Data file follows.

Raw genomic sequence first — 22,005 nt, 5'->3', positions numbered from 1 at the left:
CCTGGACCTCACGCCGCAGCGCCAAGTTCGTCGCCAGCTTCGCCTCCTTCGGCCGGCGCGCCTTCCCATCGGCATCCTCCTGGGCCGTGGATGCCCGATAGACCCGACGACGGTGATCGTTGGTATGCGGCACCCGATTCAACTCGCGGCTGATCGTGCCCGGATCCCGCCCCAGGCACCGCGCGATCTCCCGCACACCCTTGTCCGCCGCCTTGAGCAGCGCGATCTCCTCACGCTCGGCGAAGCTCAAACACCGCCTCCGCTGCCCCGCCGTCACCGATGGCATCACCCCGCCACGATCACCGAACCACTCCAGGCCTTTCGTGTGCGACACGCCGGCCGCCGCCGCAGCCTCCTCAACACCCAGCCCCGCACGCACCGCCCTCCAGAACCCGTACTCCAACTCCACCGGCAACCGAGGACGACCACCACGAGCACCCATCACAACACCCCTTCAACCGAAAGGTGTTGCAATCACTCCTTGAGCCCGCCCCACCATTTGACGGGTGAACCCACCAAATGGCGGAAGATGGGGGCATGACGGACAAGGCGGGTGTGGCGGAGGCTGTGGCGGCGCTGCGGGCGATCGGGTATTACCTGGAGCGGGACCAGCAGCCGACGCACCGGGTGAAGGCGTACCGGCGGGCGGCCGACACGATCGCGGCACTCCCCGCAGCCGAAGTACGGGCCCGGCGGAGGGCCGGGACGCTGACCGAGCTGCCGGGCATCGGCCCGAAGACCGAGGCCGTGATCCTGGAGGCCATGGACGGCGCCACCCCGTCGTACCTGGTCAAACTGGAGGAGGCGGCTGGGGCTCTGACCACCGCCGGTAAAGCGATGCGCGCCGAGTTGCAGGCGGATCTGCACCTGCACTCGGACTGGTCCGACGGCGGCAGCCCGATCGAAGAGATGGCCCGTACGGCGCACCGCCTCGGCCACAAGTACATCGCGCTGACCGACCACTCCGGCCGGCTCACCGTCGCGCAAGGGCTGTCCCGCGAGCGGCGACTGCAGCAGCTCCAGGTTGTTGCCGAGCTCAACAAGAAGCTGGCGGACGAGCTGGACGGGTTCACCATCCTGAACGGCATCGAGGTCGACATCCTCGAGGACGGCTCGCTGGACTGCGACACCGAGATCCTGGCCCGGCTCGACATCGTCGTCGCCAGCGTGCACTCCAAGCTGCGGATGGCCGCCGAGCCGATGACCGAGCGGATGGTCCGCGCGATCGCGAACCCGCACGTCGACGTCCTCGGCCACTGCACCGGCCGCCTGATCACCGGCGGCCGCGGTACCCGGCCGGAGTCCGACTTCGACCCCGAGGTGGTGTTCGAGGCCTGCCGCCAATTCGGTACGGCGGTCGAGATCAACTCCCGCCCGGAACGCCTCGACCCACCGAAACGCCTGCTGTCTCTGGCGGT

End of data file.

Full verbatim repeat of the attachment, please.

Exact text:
Raw genomic sequence first — 22,005 nt, 5'->3', positions numbered from 1 at the left:
CCTGGACCTCACGCCGCAGCGCCAAGTTCGTCGCCAGCTTCGCCTCCTTCGGCCGGCGCGCCTTCCCATCGGCATCCTCCTGGGCCGTGGATGCCCGATAGACCCGACGACGGTGATCGTTGGTATGCGGCACCCGATTCAACTCGCGGCTGATCGTGCCCGGATCCCGCCCCAGGCACCGCGCGATCTCCCGCACACCCTTGTCCGCCGCCTTGAGCAGCGCGATCTCCTCACGCTCGGCGAAGCTCAAACACCGCCTCCGCTGCCCCGCCGTCACCGATGGCATCACCCCGCCACGATCACCGAACCACTCCAGGCCTTTCGTGTGCGACACGCCGGCCGCCGCCGCAGCCTCCTCAACACCCAGCCCCGCACGCACCGCCCTCCAGAACCCGTACTCCAACTCCACCGGCAACCGAGGACGACCACCACGAGCACCCATCACAACACCCCTTCAACCGAAAGGTGTTGCAATCACTCCTTGAGCCCGCCCCACCATTTGACGGGTGAACCCACCAAATGGCGGAAGATGGGGGCATGACGGACAAGGCGGGTGTGGCGGAGGCTGTGGCGGCGCTGCGGGCGATCGGGTATTACCTGGAGCGGGACCAGCAGCCGACGCACCGGGTGAAGGCGTACCGGCGGGCGGCCGACACGATCGCGGCACTCCCCGCAGCCGAAGTACGGGCCCGGCGGAGGGCCGGGACGCTGACCGAGCTGCCGGGCATCGGCCCGAAGACCGAGGCCGTGATCCTGGAGGCCATGGACGGCGCCACCCCGTCGTACCTGGTCAAACTGGAGGAGGCGGCTGGGGCTCTGACCACCGCCGGTAAAGCGATGCGCGCCGAGTTGCAGGCGGATCTGCACCTGCACTCGGACTGGTCCGACGGCGGCAGCCCGATCGAAGAGATGGCCCGTACGGCGCACCGCCTCGGCCACAAGTACATCGCGCTGACCGACCACTCCGGCCGGCTCACCGTCGCGCAAGGGCTGTCCCGCGAGCGGCGACTGCAGCAGCTCCAGGTTGTTGCCGAGCTCAACAAGAAGCTGGCGGACGAGCTGGACGGGTTCACCATCCTGAACGGCATCGAGGTCGACATCCTCGAGGACGGCTCGCTGGACTGCGACACCGAGATCCTGGCCCGGCTCGACATCGTCGTCGCCAGCGTGCACTCCAAGCTGCGGATGGCCGCCGAGCCGATGACCGAGCGGATGGTCCGCGCGATCGCGAACCCGCACGTCGACGTCCTCGGCCACTGCACCGGCCGCCTGATCACCGGCGGCCGCGGTACCCGGCCGGAGTCCGACTTCGACCCCGAGGTGGTGTTCGAGGCCTGCCGCCAATTCGGTACGGCGGTCGAGATCAACTCCCGCCCGGAACGCCTCGACCCACCGAAACGCCTGCTGTCTCTGGCGGT